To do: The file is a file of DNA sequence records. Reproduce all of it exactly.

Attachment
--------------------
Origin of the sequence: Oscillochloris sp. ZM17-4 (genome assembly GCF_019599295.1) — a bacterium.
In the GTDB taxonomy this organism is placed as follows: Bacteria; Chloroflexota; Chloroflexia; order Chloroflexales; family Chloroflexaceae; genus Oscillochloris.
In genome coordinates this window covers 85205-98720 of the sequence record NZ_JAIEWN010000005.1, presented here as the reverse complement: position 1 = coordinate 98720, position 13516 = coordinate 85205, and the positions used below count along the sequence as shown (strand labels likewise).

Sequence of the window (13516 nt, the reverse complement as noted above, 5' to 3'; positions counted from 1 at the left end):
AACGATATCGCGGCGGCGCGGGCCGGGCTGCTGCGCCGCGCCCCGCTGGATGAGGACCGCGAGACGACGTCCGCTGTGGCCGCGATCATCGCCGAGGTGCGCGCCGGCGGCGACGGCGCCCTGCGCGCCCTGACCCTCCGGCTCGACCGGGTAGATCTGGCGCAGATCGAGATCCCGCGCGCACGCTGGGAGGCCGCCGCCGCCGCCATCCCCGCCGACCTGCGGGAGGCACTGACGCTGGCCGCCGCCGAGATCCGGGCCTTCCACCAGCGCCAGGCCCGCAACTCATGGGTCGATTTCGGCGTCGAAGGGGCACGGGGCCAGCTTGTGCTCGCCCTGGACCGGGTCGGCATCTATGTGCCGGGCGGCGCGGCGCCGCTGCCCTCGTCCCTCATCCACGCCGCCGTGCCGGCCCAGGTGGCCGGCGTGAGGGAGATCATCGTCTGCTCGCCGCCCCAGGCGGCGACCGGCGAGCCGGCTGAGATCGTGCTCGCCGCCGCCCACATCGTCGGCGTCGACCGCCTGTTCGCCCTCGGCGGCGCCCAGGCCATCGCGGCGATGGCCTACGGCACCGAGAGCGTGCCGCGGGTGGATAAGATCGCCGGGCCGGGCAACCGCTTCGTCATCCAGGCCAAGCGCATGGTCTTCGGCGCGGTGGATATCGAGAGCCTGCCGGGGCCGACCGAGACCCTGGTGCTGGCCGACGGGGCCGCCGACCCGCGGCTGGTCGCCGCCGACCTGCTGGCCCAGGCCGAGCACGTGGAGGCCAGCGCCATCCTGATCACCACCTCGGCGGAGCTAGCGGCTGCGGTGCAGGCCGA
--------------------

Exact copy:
Origin of the sequence: Oscillochloris sp. ZM17-4 (genome assembly GCF_019599295.1) — a bacterium.
In the GTDB taxonomy this organism is placed as follows: Bacteria; Chloroflexota; Chloroflexia; order Chloroflexales; family Chloroflexaceae; genus Oscillochloris.
In genome coordinates this window covers 85205-98720 of the sequence record NZ_JAIEWN010000005.1, presented here as the reverse complement: position 1 = coordinate 98720, position 13516 = coordinate 85205, and the positions used below count along the sequence as shown (strand labels likewise).

Sequence of the window (13516 nt, the reverse complement as noted above, 5' to 3'; positions counted from 1 at the left end):
AACGATATCGCGGCGGCGCGGGCCGGGCTGCTGCGCCGCGCCCCGCTGGATGAGGACCGCGAGACGACGTCCGCTGTGGCCGCGATCATCGCCGAGGTGCGCGCCGGCGGCGACGGCGCCCTGCGCGCCCTGACCCTCCGGCTCGACCGGGTAGATCTGGCGCAGATCGAGATCCCGCGCGCACGCTGGGAGGCCGCCGCCGCCGCCATCCCCGCCGACCTGCGGGAGGCACTGACGCTGGCCGCCGCCGAGATCCGGGCCTTCCACCAGCGCCAGGCCCGCAACTCATGGGTCGATTTCGGCGTCGAAGGGGCACGGGGCCAGCTTGTGCTCGCCCTGGACCGGGTCGGCATCTATGTGCCGGGCGGCGCGGCGCCGCTGCCCTCGTCCCTCATCCACGCCGCCGTGCCGGCCCAGGTGGCCGGCGTGAGGGAGATCATCGTCTGCTCGCCGCCCCAGGCGGCGACCGGCGAGCCGGCTGAGATCGTGCTCGCCGCCGCCCACATCGTCGGCGTCGACCGCCTGTTCGCCCTCGGCGGCGCCCAGGCCATCGCGGCGATGGCCTACGGCACCGAGAGCGTGCCGCGGGTGGATAAGATCGCCGGGCCGGGCAACCGCTTCGTCATCCAGGCCAAGCGCATGGTCTTCGGCGCGGTGGATATCGAGAGCCTGCCGGGGCCGACCGAGACCCTGGTGCTGGCCGACGGGGCCGCCGACCCGCGGCTGGTCGCCGCCGACCTGCTGGCCCAGGCCGAGCACGTGGAGGCCAGCGCCATCCTGATCACCACCTCGGCGGAGCTAGCGGCTGCGGTGCAGGCCGA